February 18, 2018

Part I: A Primer on How To Get Your USCG Captain's License

If you want to take people out on your boat and get paid for it, or if you want the prestige of being recognized by the USCG as a licensed Captain, then you’re most likely looking at their Operator of Un-inspected Passenger Vessels (OUPV) credential.

With this Merchant Mariner Credential, you’ll be authorized to take up to six paying passengers on your vessel of less than 100 tons. This is a great credential for fishing or diving guides, small whale watching ventures or tour guides even. If six paying passengers isn’t enough, then you can upgrade to the Master 100 Ton credential and take an unlimited number of passengers aboard your vessel of up to 100 tons.

So, what’s required? Well, there are multiple websites devoted to this information. Do a quick search with your favorite engine. I can speak to my experience and that’s what I intend to do here.

My experience with the USCG and getting my OUPV credential has been a bit rocky. The biggest hurdle to get past for most mariners looking to attain a MMC is the sea time. At a minimum, you’ll need 360 days of inland or near-coastal sea time. Inland is just that, inland from the line of demarcation. Near coastal is seaward from the line of demarcation. You can have a mixture of days, but it’s best to consult the NMC website for more information as it can change.

I intended to use near coastal days from my personal sailboat and also days I had accrued aboard US Navy vessels, submarines to be exact. This is possible, as long as the job that you have on a military vessel relates to navigation. My job was as a Sonar Technician. In this position, I was a watch supervisor helping the Conning Officer drive the ship with regards to navigation and contact avoidance. The National Maritime Center uses a publication called the Marine Safety Manual to determine if your rate (job) in the military counts towards your sea time. I strongly recommend looking up your rate in this publication to see if it counts for sea time.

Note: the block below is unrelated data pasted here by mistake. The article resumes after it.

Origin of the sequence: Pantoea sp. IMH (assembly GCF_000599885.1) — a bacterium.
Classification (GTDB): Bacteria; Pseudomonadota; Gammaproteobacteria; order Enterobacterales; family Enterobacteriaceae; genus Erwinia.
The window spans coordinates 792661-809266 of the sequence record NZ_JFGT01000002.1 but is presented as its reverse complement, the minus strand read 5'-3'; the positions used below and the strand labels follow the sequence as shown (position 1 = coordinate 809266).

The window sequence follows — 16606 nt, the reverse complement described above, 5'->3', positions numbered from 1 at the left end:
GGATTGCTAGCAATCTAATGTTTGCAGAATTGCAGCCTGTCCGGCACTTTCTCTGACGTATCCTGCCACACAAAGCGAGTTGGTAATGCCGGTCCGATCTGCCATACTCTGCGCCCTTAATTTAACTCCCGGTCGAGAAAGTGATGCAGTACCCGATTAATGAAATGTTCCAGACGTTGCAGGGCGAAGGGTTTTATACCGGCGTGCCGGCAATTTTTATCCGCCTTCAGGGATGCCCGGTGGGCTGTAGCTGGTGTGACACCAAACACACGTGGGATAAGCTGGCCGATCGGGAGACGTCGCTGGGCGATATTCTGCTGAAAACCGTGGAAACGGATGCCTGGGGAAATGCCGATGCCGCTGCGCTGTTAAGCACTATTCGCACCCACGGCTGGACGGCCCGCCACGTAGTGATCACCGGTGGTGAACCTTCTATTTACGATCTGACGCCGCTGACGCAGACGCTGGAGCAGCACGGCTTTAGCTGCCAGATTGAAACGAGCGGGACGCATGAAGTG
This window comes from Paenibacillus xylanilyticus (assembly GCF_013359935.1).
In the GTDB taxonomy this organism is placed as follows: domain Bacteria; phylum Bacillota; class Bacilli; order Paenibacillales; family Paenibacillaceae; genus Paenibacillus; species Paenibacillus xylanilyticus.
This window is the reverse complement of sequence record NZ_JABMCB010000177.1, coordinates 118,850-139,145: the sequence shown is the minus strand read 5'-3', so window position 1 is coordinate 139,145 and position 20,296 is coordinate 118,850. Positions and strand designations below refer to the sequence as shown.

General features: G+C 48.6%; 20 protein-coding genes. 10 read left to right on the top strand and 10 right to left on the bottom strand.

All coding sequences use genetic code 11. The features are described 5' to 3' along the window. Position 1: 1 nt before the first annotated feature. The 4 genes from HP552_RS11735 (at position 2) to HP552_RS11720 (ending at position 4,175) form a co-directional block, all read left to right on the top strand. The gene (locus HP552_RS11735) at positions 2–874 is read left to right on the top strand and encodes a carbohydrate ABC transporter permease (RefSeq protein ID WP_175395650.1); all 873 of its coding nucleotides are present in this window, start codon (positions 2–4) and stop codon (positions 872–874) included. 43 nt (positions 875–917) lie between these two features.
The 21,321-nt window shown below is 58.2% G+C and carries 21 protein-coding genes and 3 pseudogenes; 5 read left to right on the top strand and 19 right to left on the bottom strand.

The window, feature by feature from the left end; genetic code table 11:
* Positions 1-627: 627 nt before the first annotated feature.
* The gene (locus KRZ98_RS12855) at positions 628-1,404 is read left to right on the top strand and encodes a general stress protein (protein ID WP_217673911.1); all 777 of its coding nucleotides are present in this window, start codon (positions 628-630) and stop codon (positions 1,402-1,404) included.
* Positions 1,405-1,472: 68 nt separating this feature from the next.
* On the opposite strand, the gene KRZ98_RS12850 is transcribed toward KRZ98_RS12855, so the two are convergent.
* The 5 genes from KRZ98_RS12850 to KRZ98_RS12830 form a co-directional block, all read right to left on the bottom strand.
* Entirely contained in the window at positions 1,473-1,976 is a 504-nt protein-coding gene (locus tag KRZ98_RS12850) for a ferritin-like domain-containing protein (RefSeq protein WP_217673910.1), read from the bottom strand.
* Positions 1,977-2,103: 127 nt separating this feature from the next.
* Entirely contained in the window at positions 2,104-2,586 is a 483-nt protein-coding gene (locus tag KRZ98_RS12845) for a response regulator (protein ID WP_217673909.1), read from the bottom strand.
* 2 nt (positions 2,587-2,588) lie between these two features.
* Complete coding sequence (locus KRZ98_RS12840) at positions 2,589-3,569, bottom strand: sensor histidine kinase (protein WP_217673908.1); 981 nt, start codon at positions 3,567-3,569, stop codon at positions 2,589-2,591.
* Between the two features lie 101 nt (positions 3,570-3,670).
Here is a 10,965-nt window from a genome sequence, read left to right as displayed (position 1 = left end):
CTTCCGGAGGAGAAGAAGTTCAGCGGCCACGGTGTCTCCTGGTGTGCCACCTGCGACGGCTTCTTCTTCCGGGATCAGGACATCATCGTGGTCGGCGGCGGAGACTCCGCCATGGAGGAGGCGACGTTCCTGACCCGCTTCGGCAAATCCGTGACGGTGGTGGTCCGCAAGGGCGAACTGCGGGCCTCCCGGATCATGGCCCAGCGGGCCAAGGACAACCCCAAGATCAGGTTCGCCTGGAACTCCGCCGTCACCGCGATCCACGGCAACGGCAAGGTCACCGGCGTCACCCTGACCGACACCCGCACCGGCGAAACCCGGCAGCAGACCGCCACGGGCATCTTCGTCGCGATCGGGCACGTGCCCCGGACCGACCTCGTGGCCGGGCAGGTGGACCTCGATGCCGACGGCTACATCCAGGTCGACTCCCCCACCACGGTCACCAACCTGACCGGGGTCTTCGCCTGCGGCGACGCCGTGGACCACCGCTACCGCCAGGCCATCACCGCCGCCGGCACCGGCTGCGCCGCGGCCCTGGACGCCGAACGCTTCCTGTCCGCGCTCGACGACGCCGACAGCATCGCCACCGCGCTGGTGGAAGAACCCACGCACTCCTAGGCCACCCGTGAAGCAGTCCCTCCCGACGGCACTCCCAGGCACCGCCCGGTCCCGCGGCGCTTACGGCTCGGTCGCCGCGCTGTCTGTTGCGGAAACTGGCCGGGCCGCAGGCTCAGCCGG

To document this sea time, the NMC will ask for your Transcript of Sea Service (TOSS). The US Navy does not provide this document in any fashion. The closest thing I could find was my History of Assignments and my ITEMPO, both can be found in your BUPERS access.

To document US Navy sea time, the best thing to do is write a letter that lists each vessel, how many days at sea you spent on it, your specific job, etc. There are more requirements than that, they are listed in the MSM. I also included a copy of my SMART transcript that spelled out my job duties at each paygrade level and any extra schooling the Navy provided.

I’ve had a really great crew of people on my side to help push my package through, namely the folks at Flagship Maritime Training. If you’re in the Seattle/Tacoma area, I highly recommend checking them out. Especially if you’re in a relatively similar position as I am – using military sea service to get a Merchant Mariner Credential.

Check out Part II and soon, Part III on the lessons I’ve learned regarding using military sea service to attain your captains license.


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